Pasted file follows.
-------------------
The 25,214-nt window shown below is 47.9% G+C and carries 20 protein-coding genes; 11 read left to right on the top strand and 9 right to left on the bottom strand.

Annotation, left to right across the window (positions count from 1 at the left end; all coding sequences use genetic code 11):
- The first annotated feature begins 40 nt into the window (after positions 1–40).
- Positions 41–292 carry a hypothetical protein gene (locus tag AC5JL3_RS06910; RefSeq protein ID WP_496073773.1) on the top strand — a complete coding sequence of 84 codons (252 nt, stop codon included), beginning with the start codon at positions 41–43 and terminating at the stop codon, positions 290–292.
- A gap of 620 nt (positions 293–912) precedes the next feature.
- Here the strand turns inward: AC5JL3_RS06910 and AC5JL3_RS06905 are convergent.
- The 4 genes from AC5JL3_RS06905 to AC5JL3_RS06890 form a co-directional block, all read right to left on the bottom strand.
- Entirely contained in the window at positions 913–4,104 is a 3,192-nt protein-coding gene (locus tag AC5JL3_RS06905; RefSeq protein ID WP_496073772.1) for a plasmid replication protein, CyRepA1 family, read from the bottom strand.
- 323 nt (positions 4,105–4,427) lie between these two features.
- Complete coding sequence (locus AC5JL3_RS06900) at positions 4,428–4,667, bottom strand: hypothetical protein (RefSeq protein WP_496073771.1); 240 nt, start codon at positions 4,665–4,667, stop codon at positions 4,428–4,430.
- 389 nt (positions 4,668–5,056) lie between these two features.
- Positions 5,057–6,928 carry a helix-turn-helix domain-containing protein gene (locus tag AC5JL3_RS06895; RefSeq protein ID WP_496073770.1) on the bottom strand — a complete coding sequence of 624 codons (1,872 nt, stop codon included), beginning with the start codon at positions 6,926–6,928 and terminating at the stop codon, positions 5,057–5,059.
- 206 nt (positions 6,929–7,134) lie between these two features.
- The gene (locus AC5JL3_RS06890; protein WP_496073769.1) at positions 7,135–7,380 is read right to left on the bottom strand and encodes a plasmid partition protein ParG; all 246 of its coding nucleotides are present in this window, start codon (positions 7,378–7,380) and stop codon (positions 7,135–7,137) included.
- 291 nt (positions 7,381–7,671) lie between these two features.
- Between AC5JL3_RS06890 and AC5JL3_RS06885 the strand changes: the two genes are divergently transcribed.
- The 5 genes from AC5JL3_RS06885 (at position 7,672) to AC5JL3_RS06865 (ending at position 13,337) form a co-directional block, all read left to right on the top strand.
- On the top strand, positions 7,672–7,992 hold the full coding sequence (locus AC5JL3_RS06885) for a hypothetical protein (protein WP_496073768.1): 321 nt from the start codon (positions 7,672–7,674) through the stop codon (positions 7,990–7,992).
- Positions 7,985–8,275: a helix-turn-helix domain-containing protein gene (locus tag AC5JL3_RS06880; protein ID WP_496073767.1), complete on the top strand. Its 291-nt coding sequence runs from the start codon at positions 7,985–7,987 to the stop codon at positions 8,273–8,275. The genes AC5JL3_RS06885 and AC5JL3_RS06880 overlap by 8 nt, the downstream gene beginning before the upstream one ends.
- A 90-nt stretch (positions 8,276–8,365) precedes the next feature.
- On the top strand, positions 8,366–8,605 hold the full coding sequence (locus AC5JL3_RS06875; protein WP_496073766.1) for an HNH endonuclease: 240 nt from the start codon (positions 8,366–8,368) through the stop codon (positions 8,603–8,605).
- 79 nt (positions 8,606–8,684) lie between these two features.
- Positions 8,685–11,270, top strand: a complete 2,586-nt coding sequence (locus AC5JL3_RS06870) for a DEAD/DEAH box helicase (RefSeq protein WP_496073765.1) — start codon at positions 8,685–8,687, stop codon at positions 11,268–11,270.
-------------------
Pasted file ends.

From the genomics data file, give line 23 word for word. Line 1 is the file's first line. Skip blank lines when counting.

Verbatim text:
- Positions 8,685–11,270, top strand: a complete 2,586-nt coding sequence (locus AC5JL3_RS06870) for a DEAD/DEAH box helicase (RefSeq protein WP_496073765.1) — start codon at positions 8,685–8,687, stop codon at positions 11,268–11,270.